Professor of Prophecies
Australian demographer Bernard Salt has carved out a unique niche as the go-to man when managers or the media have questions about the forces shaping the nation, writes Leon Gettler
What’s keeping managers up at night? Australia’s most celebrated demographer Bernard Salt says it’s a completely different proposition from 10 years ago.
“The thing that used to keep CEOs awake at night were operational matters, like how do I reduce my staff turnover,” Salt says.
“What do I do if the dollar rises? What do I do if interest rates fall? What is scaring CEOs witless now is the possibility of a fundamental shift to the business model.
“We have always assumed that Australia was too small for a Wal-Mart. Who is to say they won’t just pop up in Australia?
“Here we are in 2014. What will the world look like in 2018, or 2028? What do we need to do now to position ourselves? How can we future-proof ourselves?
“Management or directors are interested in not just this year’s figures – what they want to know now is, ‘Are we going to be relevant, what space do we need to be in?’”
These are the questions Salt faces from managers and directors when he speaks or when he is called in to brief boards. Salt has written and talked about many trends, from the sea-change phenomenon to the rise and fall of the baby boomers. He has forecast what’s ahead for generations X and Y and he has answered questions such as, “What does the future look like for Tasmania?” and
“What is Australia going to be like in 10 years’ time?”
Known nationally as a property advisor, business analyst and demographer, Salt is a partner at KPMG, joining the firm in 1998. Before that, he was with Coopers & Lybrand for eight years, having moved there from a boutique consultancy that did feasibility studies for shopping centres.
In that role, Salt was involved in assessing the potential market share for an expanded Chadstone shopping centre in Melbourne’s south-eastern suburbs.
“I worked out very quickly that [market share] was entirely ruled by demographics, so the demand for a shopping centre worth $200 million to $1 billion was entirely driven by the number of people in the catchment area,” he says.
“So if you could forecast catchment area growth, you could forecast retail property demand.
“I then made the move into management consulting and took the same skill set into Coopers & Lybrand and started doing the same work, but by the end of the ’90s I was increasingly being pulled towards demographic commentary and speaking and writing.”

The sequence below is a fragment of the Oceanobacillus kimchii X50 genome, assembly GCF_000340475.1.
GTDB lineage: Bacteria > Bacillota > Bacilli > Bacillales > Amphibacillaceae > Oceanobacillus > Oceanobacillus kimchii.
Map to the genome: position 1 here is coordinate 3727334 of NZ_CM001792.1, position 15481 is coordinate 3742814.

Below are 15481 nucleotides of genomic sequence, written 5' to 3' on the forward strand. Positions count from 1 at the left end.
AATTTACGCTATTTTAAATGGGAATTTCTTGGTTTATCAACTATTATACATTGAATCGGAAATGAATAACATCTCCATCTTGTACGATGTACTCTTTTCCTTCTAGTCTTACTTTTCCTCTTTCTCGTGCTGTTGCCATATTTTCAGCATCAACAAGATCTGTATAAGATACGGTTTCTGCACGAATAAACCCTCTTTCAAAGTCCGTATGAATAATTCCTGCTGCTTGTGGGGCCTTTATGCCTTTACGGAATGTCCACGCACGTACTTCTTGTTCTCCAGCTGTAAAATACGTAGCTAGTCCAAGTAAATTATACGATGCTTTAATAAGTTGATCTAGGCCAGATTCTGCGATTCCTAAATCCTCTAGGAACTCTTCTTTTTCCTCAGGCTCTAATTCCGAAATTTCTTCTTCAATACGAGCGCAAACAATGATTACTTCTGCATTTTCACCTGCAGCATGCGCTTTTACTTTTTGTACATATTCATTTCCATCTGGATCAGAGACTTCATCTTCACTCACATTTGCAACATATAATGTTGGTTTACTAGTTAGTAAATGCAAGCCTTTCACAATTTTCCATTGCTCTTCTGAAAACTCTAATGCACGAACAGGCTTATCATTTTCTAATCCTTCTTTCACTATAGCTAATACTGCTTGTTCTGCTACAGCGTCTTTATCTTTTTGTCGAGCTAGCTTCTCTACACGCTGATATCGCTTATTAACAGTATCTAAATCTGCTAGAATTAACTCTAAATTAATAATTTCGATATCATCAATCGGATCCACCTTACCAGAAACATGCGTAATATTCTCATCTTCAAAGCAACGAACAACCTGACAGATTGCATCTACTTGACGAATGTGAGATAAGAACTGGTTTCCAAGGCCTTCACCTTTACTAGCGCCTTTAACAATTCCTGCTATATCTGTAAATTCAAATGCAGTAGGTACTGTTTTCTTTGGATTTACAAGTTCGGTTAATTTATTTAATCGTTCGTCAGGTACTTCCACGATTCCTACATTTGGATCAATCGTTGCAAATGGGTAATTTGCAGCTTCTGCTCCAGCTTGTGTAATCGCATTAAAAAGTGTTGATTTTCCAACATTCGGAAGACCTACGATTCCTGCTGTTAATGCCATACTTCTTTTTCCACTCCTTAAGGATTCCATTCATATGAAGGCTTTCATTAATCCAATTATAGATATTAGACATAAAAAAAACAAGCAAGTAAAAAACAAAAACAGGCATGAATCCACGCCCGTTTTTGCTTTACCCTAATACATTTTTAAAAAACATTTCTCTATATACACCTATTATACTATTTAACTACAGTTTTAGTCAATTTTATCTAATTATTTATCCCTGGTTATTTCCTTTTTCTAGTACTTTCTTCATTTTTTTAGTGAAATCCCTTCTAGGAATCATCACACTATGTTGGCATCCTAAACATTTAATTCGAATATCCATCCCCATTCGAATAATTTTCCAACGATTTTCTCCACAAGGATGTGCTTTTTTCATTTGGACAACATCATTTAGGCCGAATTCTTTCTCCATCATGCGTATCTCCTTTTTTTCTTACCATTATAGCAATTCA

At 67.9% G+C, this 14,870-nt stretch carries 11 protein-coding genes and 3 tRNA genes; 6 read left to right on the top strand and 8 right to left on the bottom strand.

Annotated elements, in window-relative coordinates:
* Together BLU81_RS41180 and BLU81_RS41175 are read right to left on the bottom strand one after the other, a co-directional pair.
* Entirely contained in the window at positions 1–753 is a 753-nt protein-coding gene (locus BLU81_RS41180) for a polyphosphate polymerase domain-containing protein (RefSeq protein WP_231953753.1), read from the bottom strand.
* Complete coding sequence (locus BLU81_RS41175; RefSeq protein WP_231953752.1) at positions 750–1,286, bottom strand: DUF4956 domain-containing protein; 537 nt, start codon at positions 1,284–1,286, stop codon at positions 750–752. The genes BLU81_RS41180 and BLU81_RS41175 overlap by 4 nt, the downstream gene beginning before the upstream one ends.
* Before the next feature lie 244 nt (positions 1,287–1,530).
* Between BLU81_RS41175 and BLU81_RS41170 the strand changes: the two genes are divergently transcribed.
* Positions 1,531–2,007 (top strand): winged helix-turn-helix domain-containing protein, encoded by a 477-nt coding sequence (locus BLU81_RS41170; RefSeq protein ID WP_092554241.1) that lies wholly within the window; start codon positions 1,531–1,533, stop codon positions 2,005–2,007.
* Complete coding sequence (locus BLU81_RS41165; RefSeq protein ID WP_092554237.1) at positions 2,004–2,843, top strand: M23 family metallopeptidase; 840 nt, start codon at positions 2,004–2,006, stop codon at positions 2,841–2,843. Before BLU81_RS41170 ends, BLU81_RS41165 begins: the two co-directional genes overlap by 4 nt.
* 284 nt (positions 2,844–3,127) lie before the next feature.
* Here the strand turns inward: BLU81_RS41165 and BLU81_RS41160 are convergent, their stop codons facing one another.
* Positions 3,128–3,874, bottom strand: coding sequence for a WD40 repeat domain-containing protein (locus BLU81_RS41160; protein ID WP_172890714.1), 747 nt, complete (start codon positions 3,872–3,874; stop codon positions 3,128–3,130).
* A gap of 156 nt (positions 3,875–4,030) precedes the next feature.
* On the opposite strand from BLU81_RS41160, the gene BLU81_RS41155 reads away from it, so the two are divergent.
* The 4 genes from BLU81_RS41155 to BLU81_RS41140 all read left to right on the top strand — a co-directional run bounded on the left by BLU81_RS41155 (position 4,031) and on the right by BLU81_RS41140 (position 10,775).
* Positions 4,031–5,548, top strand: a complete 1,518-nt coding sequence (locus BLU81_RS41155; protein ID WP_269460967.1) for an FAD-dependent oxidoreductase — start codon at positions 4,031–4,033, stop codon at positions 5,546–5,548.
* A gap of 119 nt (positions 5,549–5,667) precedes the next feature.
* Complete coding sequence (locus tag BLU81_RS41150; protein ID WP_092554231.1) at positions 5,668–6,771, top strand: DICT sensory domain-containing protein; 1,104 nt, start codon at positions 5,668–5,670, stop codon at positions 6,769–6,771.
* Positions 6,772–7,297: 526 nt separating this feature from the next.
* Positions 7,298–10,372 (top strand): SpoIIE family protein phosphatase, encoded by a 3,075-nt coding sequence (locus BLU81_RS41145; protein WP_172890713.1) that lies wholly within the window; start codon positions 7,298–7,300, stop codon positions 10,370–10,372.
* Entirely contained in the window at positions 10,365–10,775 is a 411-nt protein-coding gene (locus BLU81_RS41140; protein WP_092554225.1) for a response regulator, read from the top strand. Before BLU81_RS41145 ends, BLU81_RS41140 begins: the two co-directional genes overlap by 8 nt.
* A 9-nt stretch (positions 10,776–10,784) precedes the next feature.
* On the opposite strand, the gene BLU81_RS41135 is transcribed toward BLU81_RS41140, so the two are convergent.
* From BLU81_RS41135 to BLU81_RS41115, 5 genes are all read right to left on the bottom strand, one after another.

How did he start off? Salt, 57, discovered demographics when he was working as a geography and history teacher in his early 20s.
“I did school teaching as such, I went to a teachers’ college. I then decided I wanted to do a master’s and I did one in geography, which was on the history of Melbourne through numbers. So history, demography and geography was the thesis,” Salt says.
“I was teaching history and geography at high school, but never in a formal sense. I was doing emergency teaching. I never actually got a job. I only did emergency teaching to get money to do the next thing, which was that master’s degree.”
Everything changed for Salt when he produced his first big book, The Big Shift, which looked at how Australia developed, the impact of surburbia and what would influence Australian identity in the first decades of the 21st century. That’s been followed by other books The Big Picture,Man Drought and The Big Tilt, not to mention a regular newspaper column in The Australian. Salt is the media’s go-to man for demographic issues.
He says that with The Big Shift, he suddenly found himself on the speaker’s circuit. What set him apart was that he was the only demographer looking at the forces shaping society from a national perspective.
It’s a unique niche – no other demographer occupies that space. Salt says: “I started to get calls from journalists about demographic issues and there wasn’t anyone from a brand name who could talk about the northern suburbs of Perth versus the south western suburbs of Sydney. My area was the whole of Australia and my schtick, I suppose, was that I could talk about any suburb and any town. That to me was the unique selling point to journalists.
“There are people who can talk confidently about what’s happening in Queensland or what’s happening in Sydney but not many can talk about it nationally from a brand name that’s not some obscure planning firm or economic consultancy that no one has really heard of.